The effect of a slide in the festival-season demand has begun to show, as food inflation eased to 10.63 per cent for the week ended November 5 from 11.81 per cent in the previous week. However, prices of some vegetables, especially tomato, continued to surge.
That apart, the government sounded relieved on Thursday. “If the trend continues, some relief can be expected on the price front,” Finance Minister Pranab Mukherjee told reporters here. “This is a good sign.”
As per the latest data released by the government, the prices of vegetables moved up from 26.05 per cent to 27.26 per cent, while onions became cheaper by 22.89 per cent.
Experts sense positivity in the development. “This decline is good,” says Siddharth Shankar, director of KASSA Group. But the economist has a word of caution: “Over long run, though, we still need to set right the fundamentals of fiscal deficit agriculture production if we wish to see the numbers on the lower side of the target range.”
Potatoes also became costlier by 1.61 per cent — from 0.53 per cent a week earlier. Tomatoes, too, got expensive — by 138.7 per cent — during the week ended November 5, from over 100 per cent the earlier week.
Though it has a minuscule weight of 0.26 per cent in the overall inflation and 1.8 per cent weight in food inflation, the highly elevated numbers are definitely affecting food inflation. Agriculture economists attribute this to constraints in supply from Himachal Pradesh, which has not had sufficient rains after the monsoon this year.
As for fruit, inflation subsided substantially — to 5.99 per cent from 11.70 per cent — as the festive season concluded.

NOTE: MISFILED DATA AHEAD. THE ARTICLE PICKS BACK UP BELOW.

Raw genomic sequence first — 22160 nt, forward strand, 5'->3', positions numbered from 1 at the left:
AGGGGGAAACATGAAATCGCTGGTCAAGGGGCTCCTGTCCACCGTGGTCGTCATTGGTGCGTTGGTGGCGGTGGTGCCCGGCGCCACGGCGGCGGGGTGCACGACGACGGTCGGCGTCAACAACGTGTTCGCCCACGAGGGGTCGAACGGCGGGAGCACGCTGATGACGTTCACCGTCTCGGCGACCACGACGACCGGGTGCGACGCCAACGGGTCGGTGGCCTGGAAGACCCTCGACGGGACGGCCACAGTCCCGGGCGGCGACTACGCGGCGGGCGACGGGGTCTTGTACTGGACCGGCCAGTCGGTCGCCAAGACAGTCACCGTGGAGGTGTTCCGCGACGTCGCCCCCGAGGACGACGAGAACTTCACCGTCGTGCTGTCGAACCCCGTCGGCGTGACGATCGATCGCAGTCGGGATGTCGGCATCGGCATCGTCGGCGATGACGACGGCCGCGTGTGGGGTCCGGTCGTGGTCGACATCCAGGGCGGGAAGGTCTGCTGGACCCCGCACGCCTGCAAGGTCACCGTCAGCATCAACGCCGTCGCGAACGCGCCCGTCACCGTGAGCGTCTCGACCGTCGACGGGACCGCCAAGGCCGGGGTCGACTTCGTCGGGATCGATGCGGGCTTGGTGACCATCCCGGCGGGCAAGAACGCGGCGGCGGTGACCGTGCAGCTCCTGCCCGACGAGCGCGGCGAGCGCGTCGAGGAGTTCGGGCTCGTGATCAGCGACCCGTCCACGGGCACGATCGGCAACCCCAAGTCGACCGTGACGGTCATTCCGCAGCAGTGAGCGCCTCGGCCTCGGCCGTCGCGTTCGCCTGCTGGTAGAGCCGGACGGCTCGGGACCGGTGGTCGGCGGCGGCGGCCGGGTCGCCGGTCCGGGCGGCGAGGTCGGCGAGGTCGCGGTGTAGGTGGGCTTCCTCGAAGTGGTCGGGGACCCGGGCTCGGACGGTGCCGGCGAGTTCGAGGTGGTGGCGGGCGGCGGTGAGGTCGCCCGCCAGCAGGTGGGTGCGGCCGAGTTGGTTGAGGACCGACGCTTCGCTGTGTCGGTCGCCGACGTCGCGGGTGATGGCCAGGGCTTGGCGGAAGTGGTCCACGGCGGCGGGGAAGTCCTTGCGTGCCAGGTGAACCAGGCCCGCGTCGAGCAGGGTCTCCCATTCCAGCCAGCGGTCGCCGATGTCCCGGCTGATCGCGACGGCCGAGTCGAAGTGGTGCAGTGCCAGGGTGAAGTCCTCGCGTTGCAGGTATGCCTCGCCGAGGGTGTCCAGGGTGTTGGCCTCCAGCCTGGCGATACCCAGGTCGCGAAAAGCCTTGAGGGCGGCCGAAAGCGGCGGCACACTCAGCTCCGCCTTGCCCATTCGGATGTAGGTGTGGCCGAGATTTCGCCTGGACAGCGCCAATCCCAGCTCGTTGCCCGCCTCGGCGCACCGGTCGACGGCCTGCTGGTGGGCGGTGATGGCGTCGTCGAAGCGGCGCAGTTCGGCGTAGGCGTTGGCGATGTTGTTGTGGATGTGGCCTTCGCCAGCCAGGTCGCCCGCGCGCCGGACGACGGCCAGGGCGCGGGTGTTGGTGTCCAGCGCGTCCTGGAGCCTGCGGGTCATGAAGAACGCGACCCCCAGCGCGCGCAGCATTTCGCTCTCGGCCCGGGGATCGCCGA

Cereals and rice saw inflation declining. Pulses, on the other hand, inched up further to 14.44 per cent from 13.27 per cent the week before. However, inflation in wheat declined further to -3.63 per cent from the earlier number of -1.77 per cent.
Fuel and power saw inflation going up as oil marketing companies went for a Rs 1.82 per litre price hike in petrol. Petrol inflation surged to 30.43 per cent from 27 per cent the earlier week.
The Reserve Bank of India (RBI) had, in its October 25 mid-quarter review of the monetary policy, hinted at taking a pause after having increased key policy rates 13 times since March 2010. This, the central bank said, would be done if inflation started easing from December. The overall inflation, based on wholesale price index, stood at 9.73 per cent in October — marginally up from 9.72 per cent in September. Reason: Rise in prices of food items.
RBI, in its latest quarterly review of the monetary policy, said it expected inflation to remain elevated till December on account of a demand-supply mismatch, before moderating to seven per cent by March 2012. Many economists have said high food inflation cannot be pinpointed to a few items, and it was becoming a larger systemic problem due to high input costs and rising demand.